Thursday, June 05, 2014

Face-Lift 1203

Guess the Plot

The Art of Blending In

1. A Vita-Mix cookbook for the serial killer in us all. Hilarity ensues.

2. Misfit Leland just doesn't fit in with the popular crowd. Adam tries to help him blend in, but Leland likes his individuality. Somehow these opposites develop a friendship that lasts long after they both want want it to end.

3. Angeleno Aliby Jackson had no idea that the man who ran in front of her Prius was a major player in a Mexican drug cartel. She's had to ditch the Prius, the place near Malibu, cut her hair and go--to Marion, Iowa. Can her hunky police protector Jay make up for going from assistant stylist's aide to coordinator of the 'Swamp Fox Festival'?

4. Fake up a bodysuit, dye it red, add horns and tail; steal a pitchfork and a bottle of eau de rotten egg; and next time TAKE THE LEFT TURN AT ALBUQUERQUE. Also, Satan.

5. Julia had a spatula… and she knew how to use it. Taking a page from a certain brutish barber, she chopped up her rivals on the food network and turned them into light and fluffy confectionery treats. The trick was all in how you added the ingredients. There was a knack, or rather, an…ART OF BLENDING IN.

6. I'm a private eye. I make my living tailing cheating spouses and white-collar criminals. You think it's easy not getting made when the person you're following is paranoid about being followed? You gotta blend into the crowd. It's an art. This is my story.

7. Art had been a line chef for six years to the pompous, credit hogging Master Chef Kral Ramset. Stir, stir, stir. That's all he ever did. And beat. If Kral asked him to beat one more piece of Kral's rubbery old meat, Art had half a mind to beat him, instead. That is, until Kral turned up dead one night in the kitchen, his head bashed in with Art's knobby wooden steak mallet. Now it was up to Art to blend in and avoid the cops until he could find out who the real killer was -- or get sent to the stir for good.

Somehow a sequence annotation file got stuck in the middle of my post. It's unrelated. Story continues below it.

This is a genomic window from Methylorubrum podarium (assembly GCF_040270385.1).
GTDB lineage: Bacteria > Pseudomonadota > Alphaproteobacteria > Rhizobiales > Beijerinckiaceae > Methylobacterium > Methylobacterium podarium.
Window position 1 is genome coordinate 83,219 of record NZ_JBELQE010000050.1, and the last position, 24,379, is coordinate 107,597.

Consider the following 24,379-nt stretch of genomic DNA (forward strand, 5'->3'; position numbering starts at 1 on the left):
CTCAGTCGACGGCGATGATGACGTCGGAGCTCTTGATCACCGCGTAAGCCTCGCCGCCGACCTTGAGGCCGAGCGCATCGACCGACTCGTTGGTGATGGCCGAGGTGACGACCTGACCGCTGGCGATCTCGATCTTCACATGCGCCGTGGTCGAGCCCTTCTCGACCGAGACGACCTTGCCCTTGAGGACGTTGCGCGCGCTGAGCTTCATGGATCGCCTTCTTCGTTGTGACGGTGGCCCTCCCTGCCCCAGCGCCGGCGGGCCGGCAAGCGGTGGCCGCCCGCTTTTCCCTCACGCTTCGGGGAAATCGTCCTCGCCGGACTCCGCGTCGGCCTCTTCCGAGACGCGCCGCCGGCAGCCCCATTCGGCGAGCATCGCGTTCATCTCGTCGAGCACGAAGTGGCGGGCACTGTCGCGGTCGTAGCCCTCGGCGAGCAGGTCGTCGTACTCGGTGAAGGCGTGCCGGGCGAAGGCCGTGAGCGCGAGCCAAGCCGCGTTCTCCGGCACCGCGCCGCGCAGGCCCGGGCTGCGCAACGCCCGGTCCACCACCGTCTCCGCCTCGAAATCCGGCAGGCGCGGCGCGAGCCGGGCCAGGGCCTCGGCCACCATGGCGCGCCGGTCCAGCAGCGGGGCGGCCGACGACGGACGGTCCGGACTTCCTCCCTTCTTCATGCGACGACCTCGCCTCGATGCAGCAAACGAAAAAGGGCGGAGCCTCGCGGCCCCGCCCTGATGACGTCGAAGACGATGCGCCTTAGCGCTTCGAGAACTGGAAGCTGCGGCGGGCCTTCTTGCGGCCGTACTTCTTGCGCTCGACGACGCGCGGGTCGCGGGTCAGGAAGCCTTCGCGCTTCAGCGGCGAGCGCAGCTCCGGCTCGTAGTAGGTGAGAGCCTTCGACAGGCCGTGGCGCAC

Original Version

Dear Evil Editor,

Leland Blakely is a loner, an outcast, and a complete misfit. Everyone at school knows that. After all, if he wants friends, why doesn't he try to get to know people? [That makes more sense if you just call him a loner; outcasts and misfits may well want friends.]

When Adam Fargis reads Leland's journal, [Without permission, I assume?] he expects to find pages of rants against the popular kids. Instead, he finds accounts of how Leland actually did try to make friends and get involved in something -- anything. But each plan is labeled a failure, with reasons such as "shyness" or "I blew it [," or "I never shoulda told them about my aspirations to be a suicide bomber]."

Now that he knows Leland isn't the bitter crybaby everyone thinks he is, [Where did anyone get the idea he's a bitter crybaby? What has he been crying about?] Adam is determined to help him out. He and his childhood friend Katrina befriend Leland, and the three of them try "normal people" things: an afternoon at a coffee shop, [That's normal for school kids? I'd go with the mall.] a video game tournament, even tryouts for their school football team. [Katrina tries out for the football team?]

Adam's goal is just to find a place where Leland can fit in. [Preferably a place Adam never goes so he can be rid of this loser.] Leland, on the other hand, seems very comfortable where he is now. Adam must decide whether to continue this friendship as it is, or reveal his ulterior motives [His motive is to help Leland fit in. What are his ulterior motives? The term suggests that Adam wants something out of this relationship that he's kept hidden from Leland so far. Like a date with Leland's hot sister.] just to get Leland off his back. [To get Leland off Adam's back? We need a stronger clue that Leland is an annoyance to Adam. If anything, it's been suggested that Leland would be happier with Adam off his back.]